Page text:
Categories:Cooking Lessons - Cooking 101 Egg Hints and Tip Egg Recipes Omelets Scambled Egg Dishes
Making Perfect Scrambled Eggs and Omelets
“There are few things as magnificent as scrambled eggs, pure and simple, perfectly cooked and perfectly seasoned.” – James Beard, from his book, Beard on Food.
Perfect Scrambled Eggs:
Scrambled eggs make a delicious and quick meal, but there is some simple science to getting them just right. The secret to successfully scrambling eggs is slow cooking (you need low, gentle heat).
Beating the eggs: The American Egg Board describes well-beaten eggs as “frothy and evenly colored.” This generally takes about 20 to 35 seconds of beating – do not over beat. You want to get them to a uniform color and texture with minimal amounts egg white showing.
A fork works as well as a wire whisk but requires a slight bit more time and more energy. Use a bowl that is deep enough to support vigorous whisking. Do NOT add salt yet, as the salt will cause the eggs to toughen.
Melting the butter: Heat a medium-sized non-stick frying pan over a medium-low heat to warm it up. Do not use a pan that is too large, as the eggs will spread out too thinly and cook too quickly.
Melt some butter (approximately 1 teaspoon butter per egg) in the frying pan. When all the butter is melted, reduce heat to low and add the beaten egg mixture.
Cooking the scrambled eggs: Cook eggs at a low temperature.
The biggest mistake people make is turning the heat too high. Using a high heat to cook the eggs will cause them to will turn out to be quite rubbery and dry.
Stirring eggs while cooking: Do not stir immediately. Wait until the first hint of setting begins.Using a silicone spatula or a flat wooden spoon, push eggs toward center while tilting skillet to distribute runny parts.
Some people like really soft scrambled eggs and other people like really dry scrambled eggs. Just keep gently stirring the eggs until they look like what you desire.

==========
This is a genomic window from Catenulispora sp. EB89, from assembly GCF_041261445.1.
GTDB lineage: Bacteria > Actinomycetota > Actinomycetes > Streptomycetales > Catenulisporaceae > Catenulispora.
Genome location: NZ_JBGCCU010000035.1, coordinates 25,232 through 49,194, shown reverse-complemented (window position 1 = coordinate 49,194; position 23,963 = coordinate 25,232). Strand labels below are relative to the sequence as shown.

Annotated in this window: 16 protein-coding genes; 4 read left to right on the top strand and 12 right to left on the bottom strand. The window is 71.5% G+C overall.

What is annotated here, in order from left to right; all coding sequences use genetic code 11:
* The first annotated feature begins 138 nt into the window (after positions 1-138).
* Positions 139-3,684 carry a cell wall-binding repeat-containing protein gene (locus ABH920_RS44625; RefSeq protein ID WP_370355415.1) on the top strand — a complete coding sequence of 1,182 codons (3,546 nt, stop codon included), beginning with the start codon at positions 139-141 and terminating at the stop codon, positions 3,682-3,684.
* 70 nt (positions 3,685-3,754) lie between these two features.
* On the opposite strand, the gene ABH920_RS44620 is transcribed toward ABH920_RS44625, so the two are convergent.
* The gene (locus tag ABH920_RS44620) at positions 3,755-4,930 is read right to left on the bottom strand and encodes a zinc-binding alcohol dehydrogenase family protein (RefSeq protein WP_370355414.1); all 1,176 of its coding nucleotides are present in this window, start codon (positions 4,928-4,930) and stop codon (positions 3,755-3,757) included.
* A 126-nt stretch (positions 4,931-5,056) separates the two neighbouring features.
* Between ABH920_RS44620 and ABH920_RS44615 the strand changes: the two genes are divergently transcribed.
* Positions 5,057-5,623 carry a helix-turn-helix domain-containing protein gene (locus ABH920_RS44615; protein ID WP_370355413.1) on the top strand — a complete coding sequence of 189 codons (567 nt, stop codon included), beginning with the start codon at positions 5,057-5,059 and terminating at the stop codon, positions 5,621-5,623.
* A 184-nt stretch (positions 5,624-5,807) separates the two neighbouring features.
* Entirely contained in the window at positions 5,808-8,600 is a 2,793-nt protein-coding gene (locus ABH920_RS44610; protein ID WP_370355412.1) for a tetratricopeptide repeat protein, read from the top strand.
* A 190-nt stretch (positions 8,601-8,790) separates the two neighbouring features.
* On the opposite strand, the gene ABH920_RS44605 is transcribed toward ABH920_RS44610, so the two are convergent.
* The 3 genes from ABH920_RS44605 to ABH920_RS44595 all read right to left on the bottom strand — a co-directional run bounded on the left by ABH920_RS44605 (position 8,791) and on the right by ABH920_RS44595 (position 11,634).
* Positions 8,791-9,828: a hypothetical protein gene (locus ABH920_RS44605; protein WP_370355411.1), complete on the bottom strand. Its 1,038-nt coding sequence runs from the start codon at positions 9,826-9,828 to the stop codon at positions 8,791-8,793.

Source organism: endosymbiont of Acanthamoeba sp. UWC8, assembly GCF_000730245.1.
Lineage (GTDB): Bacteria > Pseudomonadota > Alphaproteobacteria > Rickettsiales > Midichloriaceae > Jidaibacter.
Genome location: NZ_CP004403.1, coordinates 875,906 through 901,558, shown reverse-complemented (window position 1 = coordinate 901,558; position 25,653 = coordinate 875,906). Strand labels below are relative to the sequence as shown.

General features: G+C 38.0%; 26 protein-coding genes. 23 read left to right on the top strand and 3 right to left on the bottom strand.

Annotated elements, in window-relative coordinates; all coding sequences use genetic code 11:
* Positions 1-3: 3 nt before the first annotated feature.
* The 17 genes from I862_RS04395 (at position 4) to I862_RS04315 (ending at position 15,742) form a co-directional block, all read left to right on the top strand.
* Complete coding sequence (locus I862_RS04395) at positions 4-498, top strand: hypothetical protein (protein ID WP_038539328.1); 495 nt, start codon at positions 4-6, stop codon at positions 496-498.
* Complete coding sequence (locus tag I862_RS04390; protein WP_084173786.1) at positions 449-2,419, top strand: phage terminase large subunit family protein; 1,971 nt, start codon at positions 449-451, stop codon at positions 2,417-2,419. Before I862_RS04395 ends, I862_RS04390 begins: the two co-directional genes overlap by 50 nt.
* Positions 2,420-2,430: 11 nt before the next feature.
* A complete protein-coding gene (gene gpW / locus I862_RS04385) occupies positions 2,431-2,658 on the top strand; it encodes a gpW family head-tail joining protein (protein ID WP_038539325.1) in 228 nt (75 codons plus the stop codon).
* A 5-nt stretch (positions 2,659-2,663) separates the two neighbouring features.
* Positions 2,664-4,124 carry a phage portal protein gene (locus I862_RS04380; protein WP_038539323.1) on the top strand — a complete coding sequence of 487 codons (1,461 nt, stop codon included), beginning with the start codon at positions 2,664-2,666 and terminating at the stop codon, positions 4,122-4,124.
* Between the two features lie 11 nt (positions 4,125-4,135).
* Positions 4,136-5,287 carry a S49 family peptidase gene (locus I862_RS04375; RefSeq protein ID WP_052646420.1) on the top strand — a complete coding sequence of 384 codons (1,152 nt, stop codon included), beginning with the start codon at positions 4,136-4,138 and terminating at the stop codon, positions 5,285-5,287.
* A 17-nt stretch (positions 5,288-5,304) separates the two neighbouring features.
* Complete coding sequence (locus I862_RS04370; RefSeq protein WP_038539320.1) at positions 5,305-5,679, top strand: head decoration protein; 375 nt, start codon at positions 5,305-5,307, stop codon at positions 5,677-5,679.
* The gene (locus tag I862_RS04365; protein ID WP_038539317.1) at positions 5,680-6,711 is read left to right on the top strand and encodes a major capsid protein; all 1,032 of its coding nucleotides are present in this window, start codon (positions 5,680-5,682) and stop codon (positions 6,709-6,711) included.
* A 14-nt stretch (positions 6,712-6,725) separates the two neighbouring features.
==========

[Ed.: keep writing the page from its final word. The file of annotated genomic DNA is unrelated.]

Adding other ingredients: When the eggs are cooked enough for your taste, season lightly with salt and pepper.
Now is the time to add any other ingredients (such as herbs, shredded cheese, chopped scallions, sauteed mushrooms, chopped tomato, or anything else you desire).
IMPORTANT – Stop the cooking process – Residual Heat or “Carry Over Heat.”Always remove scrambled eggs from the heat when they are almost set but still appear shiny and a bit underdone, approximately 1 minute before you think the eggs are done.The eggs will continue to cook even though they have been taken away from the heat, due to the heat from the pan and the “carry over heat.”
Serving scrambled eggs: After the scrambled eggs are done to your liking, immediately transfer them to the individual serving plates and serve immediately.
Scramble Eggs Hints and Tips:
Adding Cream of Tartar (optional): 1/8 teaspoon cream of tartar for every two (2) whole eggs.
Add cream (optional): After removing the pan with the scrambled eggs from the heat, add a teaspoon of cold light cream for each four eggs and stir fast for a second. This is to stop the cooking, which would otherwise continue for a few minutes by the internal heat retained by the eggs. Without this last step, the eggs would be overcooked and dry.
Holding cooked scrambled eggs: If it is necessary to hold scrambled eggs for a short time before serving, it helps to avoid direct heat. Place a pan of hot water between the pan of eggs and the heat source.
Scrambled Eggs Turning Green: Sometimes a large batch of scrambled eggs may turn green. Although not pretty, the color change is harmless. It is due to a chemical change, the formation of ferrous sulfide from iron in the yolks and sulfur in the whites, brought on by heat and occurs when eggs are cooked in an iron skillet, cooked at too high a temperature, or held for too long. Using stainless steel equipment, using a low cooking temperature, cooking in small batches, and serving as soon as possible after cooking will help to prevent this.
The definition of an omelette is beaten eggs cooked in a pan into a flat round and then rolled or folded. Today, an omelette may hold, or be topped with, any savory or sweet food as desired. The fillings and topping possibilities are endless and limited only the the cook’s imagination.